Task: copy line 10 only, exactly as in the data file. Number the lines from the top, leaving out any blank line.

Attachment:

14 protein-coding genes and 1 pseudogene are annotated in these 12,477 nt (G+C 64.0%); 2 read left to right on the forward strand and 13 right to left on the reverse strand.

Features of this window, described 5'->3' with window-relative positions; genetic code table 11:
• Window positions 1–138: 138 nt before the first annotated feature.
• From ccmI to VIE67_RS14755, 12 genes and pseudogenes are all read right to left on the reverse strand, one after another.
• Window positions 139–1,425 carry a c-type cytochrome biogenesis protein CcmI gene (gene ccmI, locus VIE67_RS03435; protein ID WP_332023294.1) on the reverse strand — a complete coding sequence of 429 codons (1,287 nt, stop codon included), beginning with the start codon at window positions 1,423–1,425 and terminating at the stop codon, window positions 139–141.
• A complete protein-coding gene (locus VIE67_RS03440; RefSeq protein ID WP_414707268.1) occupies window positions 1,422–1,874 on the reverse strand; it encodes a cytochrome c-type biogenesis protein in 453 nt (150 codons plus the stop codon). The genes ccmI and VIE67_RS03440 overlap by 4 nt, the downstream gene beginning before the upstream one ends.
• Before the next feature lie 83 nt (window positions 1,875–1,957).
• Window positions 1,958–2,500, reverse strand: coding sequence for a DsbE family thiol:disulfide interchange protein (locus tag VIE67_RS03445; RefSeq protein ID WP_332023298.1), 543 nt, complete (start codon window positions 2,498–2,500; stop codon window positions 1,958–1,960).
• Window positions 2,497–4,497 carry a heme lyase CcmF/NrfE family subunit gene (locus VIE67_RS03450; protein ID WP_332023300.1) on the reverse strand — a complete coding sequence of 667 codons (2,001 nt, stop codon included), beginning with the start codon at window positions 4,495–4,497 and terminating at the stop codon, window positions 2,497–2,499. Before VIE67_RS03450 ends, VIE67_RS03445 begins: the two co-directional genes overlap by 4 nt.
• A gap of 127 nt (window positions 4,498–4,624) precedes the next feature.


• A gap of 127 nt (window positions 4,498–4,624) precedes the next feature.